Sunday, February 21, 2010
Sarasota's Doctors take practice to Haiti. "Sarasota Herald Tribune".
By LISA FREDERICK Correspondent
Published: Thursday, February 18, 2010 at 1:00 a.m.
Days after the earthquake hit Haiti, Sarasota orthopedic surgeon Dr. David Sugar decided to take his practice to the devastated country.
On Jan. 18, Sugar emptied all of the medical supplies from his office on Waldemere Street. He joined area doctors Trae Bernard, Tom Nutter and Joe Pecoraro on a Monday morning flight into the Dominican Republic.
Upon arrival, they drove nine hours to their final destination in the ruined town of Petit-Goave, two and a half hours west of Port-au-Prince.
Sugar and the team performed surgeries with limited supplies after rummaging through equipment at the main Notre Dame hospital in Port-au-Prince. They set up surgery rooms under tarps and in huts. The doctors were forced to use old-fashioned methods of checking patients' vital signs, such as noticing color and determining their pulse.
Bernard, an anesthesiologist, used hypnosis methods as a substitute for anesthetics. He said he was surprised by the high spirit of the people of Haiti despite the devastation.
"You would expect them to be crying, but they were very grateful for any help we could give them," Bernard said.
Sugar and Bernard treated a 15-month-old boy with a femur fracture by putting him in a body cast. Bernard said the infant lived in a tiny hut with his mother and father before their home was demolished by the earthquake.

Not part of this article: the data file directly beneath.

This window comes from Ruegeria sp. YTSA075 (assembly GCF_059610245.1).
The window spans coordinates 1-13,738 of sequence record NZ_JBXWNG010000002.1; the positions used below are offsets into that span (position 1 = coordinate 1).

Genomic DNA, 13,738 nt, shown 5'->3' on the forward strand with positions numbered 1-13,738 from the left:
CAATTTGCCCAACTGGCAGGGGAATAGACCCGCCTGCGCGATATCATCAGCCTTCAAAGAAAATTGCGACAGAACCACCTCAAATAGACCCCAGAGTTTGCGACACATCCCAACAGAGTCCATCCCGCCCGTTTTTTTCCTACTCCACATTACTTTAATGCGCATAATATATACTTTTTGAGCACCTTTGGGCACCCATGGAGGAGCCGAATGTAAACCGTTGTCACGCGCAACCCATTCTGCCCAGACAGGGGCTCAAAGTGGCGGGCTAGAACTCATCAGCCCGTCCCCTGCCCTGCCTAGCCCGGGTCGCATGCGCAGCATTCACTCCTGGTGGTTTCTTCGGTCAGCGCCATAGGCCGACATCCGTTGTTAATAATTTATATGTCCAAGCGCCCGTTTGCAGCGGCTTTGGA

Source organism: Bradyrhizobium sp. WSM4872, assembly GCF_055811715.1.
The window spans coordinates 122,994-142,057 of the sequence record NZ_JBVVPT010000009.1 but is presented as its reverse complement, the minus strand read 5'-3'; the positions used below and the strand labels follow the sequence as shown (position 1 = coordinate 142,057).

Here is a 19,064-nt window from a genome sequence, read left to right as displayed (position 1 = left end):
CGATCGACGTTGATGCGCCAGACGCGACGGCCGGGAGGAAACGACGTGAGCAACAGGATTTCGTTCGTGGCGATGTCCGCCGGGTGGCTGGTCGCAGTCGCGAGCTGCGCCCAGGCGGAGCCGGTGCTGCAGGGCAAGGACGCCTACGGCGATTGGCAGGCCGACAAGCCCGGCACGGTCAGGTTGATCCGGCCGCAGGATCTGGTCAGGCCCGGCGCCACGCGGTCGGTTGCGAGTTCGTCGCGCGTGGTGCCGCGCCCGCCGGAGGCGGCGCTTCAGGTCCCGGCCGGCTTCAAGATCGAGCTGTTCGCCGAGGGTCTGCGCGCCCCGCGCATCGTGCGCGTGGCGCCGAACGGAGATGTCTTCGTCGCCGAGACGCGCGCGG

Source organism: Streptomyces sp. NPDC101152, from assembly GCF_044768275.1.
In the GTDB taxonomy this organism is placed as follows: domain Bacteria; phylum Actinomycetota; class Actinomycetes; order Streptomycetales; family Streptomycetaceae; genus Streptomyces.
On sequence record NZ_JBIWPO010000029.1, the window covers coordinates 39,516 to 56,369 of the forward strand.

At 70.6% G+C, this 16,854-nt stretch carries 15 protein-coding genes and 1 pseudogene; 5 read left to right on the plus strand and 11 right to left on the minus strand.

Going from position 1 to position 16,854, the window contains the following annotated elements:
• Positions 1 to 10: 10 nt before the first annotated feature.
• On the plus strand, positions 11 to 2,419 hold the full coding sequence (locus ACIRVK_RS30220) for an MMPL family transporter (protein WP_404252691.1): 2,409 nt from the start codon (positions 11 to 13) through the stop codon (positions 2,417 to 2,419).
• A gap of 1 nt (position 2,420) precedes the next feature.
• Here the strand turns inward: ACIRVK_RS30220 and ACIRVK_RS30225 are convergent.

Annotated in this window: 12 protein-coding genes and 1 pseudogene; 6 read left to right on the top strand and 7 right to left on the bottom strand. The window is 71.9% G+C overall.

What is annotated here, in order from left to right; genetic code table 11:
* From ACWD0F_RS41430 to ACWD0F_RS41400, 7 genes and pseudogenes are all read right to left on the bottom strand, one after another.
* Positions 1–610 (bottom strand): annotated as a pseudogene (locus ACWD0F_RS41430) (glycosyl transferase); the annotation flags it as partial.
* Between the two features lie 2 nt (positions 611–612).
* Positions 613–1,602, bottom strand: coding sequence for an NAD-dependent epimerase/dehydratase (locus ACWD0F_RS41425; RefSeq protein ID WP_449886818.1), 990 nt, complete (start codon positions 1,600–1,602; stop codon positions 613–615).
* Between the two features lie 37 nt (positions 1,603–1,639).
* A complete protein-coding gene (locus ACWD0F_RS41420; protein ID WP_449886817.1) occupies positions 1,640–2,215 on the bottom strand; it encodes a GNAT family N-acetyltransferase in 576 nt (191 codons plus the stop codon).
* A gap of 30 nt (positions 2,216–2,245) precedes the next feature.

The children were especially happy to see the visiting doctor"They would smile and come and hug you and not let go," Sugar said.
Sugar said the trip helped him realize how the people of Haiti live and the hardships they have endured even before the earthquake.
He added that there is still much to be done in Haiti and has returned to Petit-Goave, where he has made friends with many people.
On Feb. 6, his second trip, he brought more donated medical supplies, food, clothing, basic necessities and toys for the children.
Donations were provided by friends and family as well as students and teachers at Southside Elementary School.
In an e-mail to friends and family members, Sugar wrote, "The Haitian people are wonderful people. I am blown away by their resiliency and spirit. They are gracious people and they need our help."
This story appeared in print on page BS4
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